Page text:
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The first Utah officer charged in a police shooting since 2006 saw the misdemeanor count against him dismissed when the Salt Lake District Attorney's Office dropped its case in a preliminary hearing Friday.

"There were days I didn't think I was going to make it," former West Valley City police officer Jared Cardon told a gathering of police after the brief hearing at the Matheson Courthouse Friday. "You saved me from…being overwhelmed by this."

Cardon, 40, resigned from the department where he'd worked for about nine years in March, when he was charged with reckless endangerment for shooting at a fleeing motorist. His attorney said Friday he's hoping to return to police work.

"It goes without saying this was a huge day for me," Cardon said after the brief hearing Friday. The dismissal was "unexpected, but a great surprise."

Salt Lake County District Attorney Sim Gill said Friday his office filed a motion to dismiss the charge after determining the expert testimony on which the case was based had changed.

"I can't be more specific," he said. "We couldn't prove beyond a reasonable doubt in light of the changed circumstances."

The Utah Fraternal Order of police expressed its support for Cardon in a prepared statement released Friday.

"The facts of this case do not suggest an unjustified use of force, and the government has finally got it right," said FOP general counsel Bret Rawson. "Jared is a great law enforcement officer… thank goodness this miscarriage of justice has been corrected."

The shooting happened on May 2011, after Cardon made a traffic stop near 5275 W. 3500 South. Without a shoulder on that road, traffic backed up behind him. Motorist Jose Contreras apparently couldn't stop in time. He crashed into a pole, then tried to drive away — toward Cardon.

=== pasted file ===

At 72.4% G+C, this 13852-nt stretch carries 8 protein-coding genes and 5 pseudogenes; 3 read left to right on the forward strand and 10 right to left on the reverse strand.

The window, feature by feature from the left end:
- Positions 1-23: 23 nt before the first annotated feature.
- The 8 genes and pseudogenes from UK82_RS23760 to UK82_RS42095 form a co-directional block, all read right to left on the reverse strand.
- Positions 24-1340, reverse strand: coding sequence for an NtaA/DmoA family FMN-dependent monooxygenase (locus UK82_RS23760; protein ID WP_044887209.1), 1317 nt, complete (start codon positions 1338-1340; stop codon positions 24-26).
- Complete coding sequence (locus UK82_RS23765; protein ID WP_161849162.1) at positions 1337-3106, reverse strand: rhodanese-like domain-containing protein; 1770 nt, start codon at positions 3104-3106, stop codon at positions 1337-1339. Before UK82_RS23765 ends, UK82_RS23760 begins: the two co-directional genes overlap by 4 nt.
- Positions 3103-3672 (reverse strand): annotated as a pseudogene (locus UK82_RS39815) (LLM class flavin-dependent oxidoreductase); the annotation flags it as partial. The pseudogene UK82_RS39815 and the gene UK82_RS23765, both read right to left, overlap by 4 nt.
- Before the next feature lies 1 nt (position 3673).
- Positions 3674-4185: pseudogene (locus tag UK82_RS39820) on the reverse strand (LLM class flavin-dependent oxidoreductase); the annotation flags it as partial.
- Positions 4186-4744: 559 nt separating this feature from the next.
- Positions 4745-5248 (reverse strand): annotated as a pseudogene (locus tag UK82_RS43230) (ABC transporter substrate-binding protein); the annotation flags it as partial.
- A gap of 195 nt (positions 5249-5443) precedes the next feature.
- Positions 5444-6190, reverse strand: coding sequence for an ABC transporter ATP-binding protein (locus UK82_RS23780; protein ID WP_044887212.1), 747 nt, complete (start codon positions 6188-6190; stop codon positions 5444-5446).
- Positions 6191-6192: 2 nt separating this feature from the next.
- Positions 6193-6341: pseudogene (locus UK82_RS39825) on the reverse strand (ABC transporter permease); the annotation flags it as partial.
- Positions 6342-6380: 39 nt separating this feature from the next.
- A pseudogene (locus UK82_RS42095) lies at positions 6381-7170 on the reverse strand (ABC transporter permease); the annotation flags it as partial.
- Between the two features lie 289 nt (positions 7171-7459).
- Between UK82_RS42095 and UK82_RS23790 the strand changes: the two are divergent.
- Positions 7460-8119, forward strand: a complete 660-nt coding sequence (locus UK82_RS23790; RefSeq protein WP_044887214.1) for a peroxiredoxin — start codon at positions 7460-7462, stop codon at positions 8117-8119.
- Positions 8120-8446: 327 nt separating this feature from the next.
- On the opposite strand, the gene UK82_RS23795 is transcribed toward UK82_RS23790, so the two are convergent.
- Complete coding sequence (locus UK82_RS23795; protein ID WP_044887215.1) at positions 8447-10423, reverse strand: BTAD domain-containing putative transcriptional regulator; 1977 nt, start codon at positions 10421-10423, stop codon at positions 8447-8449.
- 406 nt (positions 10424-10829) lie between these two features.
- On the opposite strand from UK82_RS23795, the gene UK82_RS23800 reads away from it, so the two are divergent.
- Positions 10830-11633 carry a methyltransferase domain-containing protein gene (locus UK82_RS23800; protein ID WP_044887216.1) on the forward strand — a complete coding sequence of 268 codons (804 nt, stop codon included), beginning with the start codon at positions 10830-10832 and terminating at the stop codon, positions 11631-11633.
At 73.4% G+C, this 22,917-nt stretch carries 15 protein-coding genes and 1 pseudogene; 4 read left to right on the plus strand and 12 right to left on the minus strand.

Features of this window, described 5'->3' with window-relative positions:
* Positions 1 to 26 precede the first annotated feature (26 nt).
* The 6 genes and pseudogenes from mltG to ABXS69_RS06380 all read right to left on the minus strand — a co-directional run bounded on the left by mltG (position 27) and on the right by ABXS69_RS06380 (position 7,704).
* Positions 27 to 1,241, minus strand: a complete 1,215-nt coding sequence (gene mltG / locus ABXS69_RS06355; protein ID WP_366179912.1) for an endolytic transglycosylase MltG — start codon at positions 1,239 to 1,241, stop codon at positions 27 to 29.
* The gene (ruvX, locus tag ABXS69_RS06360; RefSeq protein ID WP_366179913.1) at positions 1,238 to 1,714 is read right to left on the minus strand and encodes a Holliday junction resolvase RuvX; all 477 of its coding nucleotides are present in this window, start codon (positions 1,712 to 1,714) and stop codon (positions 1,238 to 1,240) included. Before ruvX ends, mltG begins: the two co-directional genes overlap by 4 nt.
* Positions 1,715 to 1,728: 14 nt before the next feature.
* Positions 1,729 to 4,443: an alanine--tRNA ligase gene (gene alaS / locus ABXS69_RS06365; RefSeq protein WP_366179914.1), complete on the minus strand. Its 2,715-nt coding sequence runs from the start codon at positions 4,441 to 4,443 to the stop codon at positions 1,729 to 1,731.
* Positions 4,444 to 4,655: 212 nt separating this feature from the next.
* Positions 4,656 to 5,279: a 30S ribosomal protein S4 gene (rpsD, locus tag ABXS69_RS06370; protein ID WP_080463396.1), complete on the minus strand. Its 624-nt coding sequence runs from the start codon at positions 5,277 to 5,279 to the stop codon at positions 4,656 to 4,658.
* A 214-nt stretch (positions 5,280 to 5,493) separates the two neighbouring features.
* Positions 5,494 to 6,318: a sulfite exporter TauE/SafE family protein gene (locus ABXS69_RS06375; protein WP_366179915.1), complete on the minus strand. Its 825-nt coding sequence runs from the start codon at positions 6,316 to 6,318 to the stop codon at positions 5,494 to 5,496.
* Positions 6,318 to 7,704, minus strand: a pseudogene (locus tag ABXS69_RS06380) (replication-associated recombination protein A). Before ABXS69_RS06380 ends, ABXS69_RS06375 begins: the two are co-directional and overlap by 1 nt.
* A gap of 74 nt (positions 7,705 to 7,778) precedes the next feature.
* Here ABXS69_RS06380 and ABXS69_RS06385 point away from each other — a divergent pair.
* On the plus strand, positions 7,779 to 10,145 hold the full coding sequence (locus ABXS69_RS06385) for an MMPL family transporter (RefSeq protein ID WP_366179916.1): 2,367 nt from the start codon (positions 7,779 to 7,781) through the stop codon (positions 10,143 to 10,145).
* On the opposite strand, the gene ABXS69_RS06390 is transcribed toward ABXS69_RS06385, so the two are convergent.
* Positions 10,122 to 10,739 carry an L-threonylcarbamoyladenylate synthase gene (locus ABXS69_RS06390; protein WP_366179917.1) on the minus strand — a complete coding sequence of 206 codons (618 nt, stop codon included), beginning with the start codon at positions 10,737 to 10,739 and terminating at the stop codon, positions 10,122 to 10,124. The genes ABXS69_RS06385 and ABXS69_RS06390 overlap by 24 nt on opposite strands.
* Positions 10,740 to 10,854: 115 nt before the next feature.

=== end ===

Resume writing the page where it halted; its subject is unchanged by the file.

Cardon fired three shots, two at the vehicle and one at the vehicle's tire.

While Cardon said he was trying to protect himself, Gill determined the shooting was unjustified based on witnesses reports that Contreras tried to drive around Cardon, not at him, and Cardon moved toward the car as if to get a better shot.

On Friday, his attorney disputed that account.

"We have witnesses who said Jared did what he should have done," said Linsday Jarvis.

Contreras, meanwhile, pleaded guilty in February to a third-degree felony count of aggravated assault and a misdemeanor count of failing to stop at an officer's command. He was sentenced to 36 months of probation.

Cardon was found to be justified in another shooting in 2007, when he shot a man who revved his engine as though he would ram Cardon and flee in a stolen car. A jury cleared Cardon in a civil trial in October.

Cardon also has been cleared of excessive force allegations made by another man, Cesar Medina, who claimed Cardon tackled him during a traffic stop.

Twitter: @lwhitehurst